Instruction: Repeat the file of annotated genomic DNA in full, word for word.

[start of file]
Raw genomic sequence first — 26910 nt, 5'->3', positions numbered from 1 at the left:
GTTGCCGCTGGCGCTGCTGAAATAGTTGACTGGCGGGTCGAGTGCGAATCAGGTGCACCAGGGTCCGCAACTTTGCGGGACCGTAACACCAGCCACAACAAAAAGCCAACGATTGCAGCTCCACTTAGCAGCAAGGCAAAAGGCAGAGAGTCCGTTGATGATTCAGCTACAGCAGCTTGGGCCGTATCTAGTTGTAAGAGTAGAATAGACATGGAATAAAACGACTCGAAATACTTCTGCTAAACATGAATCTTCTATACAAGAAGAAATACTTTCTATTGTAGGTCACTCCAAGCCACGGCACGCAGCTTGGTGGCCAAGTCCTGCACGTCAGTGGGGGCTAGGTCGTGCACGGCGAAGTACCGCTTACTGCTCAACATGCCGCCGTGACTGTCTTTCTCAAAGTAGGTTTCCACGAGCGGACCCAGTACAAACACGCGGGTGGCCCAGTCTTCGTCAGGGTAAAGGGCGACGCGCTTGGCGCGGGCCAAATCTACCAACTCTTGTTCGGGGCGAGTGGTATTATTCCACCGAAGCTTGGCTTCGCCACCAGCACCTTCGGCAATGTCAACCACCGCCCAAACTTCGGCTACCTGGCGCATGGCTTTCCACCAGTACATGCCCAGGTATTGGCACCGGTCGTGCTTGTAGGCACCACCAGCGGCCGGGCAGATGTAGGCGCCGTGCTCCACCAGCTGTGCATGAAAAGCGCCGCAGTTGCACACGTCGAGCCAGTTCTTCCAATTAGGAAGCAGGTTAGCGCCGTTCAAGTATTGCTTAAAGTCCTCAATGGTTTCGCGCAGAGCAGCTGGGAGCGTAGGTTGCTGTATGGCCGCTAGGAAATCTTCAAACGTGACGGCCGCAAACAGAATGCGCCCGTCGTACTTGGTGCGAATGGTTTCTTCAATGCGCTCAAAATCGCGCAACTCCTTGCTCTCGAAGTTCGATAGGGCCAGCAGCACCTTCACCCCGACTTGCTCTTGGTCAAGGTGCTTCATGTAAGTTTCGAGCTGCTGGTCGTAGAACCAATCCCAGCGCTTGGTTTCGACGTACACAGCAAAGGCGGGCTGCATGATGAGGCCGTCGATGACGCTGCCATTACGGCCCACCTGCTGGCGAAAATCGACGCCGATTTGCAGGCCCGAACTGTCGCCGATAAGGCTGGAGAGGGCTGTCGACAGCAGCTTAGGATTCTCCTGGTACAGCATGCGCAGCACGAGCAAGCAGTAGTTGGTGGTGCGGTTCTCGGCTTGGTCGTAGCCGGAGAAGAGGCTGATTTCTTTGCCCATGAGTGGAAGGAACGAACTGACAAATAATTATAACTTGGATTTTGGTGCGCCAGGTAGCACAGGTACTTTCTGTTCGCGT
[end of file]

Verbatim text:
Raw genomic sequence first — 26910 nt, 5'->3', positions numbered from 1 at the left:
GTTGCCGCTGGCGCTGCTGAAATAGTTGACTGGCGGGTCGAGTGCGAATCAGGTGCACCAGGGTCCGCAACTTTGCGGGACCGTAACACCAGCCACAACAAAAAGCCAACGATTGCAGCTCCACTTAGCAGCAAGGCAAAAGGCAGAGAGTCCGTTGATGATTCAGCTACAGCAGCTTGGGCCGTATCTAGTTGTAAGAGTAGAATAGACATGGAATAAAACGACTCGAAATACTTCTGCTAAACATGAATCTTCTATACAAGAAGAAATACTTTCTATTGTAGGTCACTCCAAGCCACGGCACGCAGCTTGGTGGCCAAGTCCTGCACGTCAGTGGGGGCTAGGTCGTGCACGGCGAAGTACCGCTTACTGCTCAACATGCCGCCGTGACTGTCTTTCTCAAAGTAGGTTTCCACGAGCGGACCCAGTACAAACACGCGGGTGGCCCAGTCTTCGTCAGGGTAAAGGGCGACGCGCTTGGCGCGGGCCAAATCTACCAACTCTTGTTCGGGGCGAGTGGTATTATTCCACCGAAGCTTGGCTTCGCCACCAGCACCTTCGGCAATGTCAACCACCGCCCAAACTTCGGCTACCTGGCGCATGGCTTTCCACCAGTACATGCCCAGGTATTGGCACCGGTCGTGCTTGTAGGCACCACCAGCGGCCGGGCAGATGTAGGCGCCGTGCTCCACCAGCTGTGCATGAAAAGCGCCGCAGTTGCACACGTCGAGCCAGTTCTTCCAATTAGGAAGCAGGTTAGCGCCGTTCAAGTATTGCTTAAAGTCCTCAATGGTTTCGCGCAGAGCAGCTGGGAGCGTAGGTTGCTGTATGGCCGCTAGGAAATCTTCAAACGTGACGGCCGCAAACAGAATGCGCCCGTCGTACTTGGTGCGAATGGTTTCTTCAATGCGCTCAAAATCGCGCAACTCCTTGCTCTCGAAGTTCGATAGGGCCAGCAGCACCTTCACCCCGACTTGCTCTTGGTCAAGGTGCTTCATGTAAGTTTCGAGCTGCTGGTCGTAGAACCAATCCCAGCGCTTGGTTTCGACGTACACAGCAAAGGCGGGCTGCATGATGAGGCCGTCGATGACGCTGCCATTACGGCCCACCTGCTGGCGAAAATCGACGCCGATTTGCAGGCCCGAACTGTCGCCGATAAGGCTGGAGAGGGCTGTCGACAGCAGCTTAGGATTCTCCTGGTACAGCATGCGCAGCACGAGCAAGCAGTAGTTGGTGGTGCGGTTCTCGGCTTGGTCGTAGCCGGAGAAGAGGCTGATTTCTTTGCCCATGAGTGGAAGGAACGAACTGACAAATAATTATAACTTGGATTTTGGTGCGCCAGGTAGCACAGGTACTTTCTGTTCGCGT